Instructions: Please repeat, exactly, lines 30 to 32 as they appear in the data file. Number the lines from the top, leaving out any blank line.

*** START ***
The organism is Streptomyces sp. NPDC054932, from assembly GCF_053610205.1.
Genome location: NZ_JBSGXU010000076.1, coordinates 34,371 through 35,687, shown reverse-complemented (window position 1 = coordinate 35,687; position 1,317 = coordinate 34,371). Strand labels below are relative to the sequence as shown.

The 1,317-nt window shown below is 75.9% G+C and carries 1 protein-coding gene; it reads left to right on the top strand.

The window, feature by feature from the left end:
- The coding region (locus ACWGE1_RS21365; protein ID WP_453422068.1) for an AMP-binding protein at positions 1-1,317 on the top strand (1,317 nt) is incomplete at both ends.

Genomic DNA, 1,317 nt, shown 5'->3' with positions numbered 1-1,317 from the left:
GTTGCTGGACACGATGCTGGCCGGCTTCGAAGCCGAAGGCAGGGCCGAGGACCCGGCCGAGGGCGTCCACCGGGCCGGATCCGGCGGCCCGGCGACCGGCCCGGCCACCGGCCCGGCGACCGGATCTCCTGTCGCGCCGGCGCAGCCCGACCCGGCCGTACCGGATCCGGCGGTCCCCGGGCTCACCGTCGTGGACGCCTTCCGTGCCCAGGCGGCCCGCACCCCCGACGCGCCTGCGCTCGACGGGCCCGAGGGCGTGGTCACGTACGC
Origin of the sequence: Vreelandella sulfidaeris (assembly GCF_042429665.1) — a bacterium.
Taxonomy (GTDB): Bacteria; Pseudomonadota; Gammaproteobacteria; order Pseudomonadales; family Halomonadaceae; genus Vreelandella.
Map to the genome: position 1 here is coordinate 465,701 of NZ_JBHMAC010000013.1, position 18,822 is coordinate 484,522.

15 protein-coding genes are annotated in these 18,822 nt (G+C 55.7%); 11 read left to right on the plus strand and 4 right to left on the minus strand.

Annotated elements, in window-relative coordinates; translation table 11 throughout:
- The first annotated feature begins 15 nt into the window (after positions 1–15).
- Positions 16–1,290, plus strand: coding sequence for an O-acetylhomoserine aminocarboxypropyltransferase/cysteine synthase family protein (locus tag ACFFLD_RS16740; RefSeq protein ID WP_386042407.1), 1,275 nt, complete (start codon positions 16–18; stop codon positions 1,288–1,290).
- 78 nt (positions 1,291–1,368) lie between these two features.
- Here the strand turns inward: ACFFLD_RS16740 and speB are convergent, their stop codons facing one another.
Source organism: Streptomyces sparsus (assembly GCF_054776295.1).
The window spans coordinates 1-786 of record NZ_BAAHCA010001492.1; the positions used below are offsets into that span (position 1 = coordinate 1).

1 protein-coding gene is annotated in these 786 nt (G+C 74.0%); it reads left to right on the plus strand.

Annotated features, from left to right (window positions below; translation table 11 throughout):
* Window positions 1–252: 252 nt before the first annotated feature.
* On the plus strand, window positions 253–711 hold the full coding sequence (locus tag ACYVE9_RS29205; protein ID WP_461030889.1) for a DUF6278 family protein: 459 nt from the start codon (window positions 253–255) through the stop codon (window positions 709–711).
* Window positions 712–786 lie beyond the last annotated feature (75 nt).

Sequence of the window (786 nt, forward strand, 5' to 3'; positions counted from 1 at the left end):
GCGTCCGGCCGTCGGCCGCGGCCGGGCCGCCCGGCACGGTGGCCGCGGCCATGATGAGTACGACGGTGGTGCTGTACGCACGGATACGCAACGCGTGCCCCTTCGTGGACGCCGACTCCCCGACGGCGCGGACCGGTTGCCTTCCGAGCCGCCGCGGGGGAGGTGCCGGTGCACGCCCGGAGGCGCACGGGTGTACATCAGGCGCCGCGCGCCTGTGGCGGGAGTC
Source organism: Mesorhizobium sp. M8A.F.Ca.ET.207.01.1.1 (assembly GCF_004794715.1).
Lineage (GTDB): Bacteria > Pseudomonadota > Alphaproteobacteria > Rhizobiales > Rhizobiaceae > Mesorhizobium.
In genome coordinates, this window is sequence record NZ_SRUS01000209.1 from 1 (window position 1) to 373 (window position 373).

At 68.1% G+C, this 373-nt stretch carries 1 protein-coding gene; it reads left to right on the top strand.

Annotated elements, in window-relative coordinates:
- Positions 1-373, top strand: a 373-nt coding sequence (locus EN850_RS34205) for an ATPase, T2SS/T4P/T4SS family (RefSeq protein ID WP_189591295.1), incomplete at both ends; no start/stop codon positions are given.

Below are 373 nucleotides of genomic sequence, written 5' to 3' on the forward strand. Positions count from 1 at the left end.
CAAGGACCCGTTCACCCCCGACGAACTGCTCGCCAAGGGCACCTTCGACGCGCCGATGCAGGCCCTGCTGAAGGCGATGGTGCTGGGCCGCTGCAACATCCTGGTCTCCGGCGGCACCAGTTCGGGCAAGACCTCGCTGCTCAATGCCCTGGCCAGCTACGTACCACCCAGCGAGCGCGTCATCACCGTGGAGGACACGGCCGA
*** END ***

Annotated elements, in window-relative coordinates:
- Positions 1-373, top strand: a 373-nt coding sequence (locus EN850_RS34205) for an ATPase, T2SS/T4P/T4SS family (RefSeq protein ID WP_189591295.1), incomplete at both ends; no start/stop codon positions are given.

Below are 373 nucleotides of genomic sequence, written 5' to 3' on the forward strand. Positions count from 1 at the left end.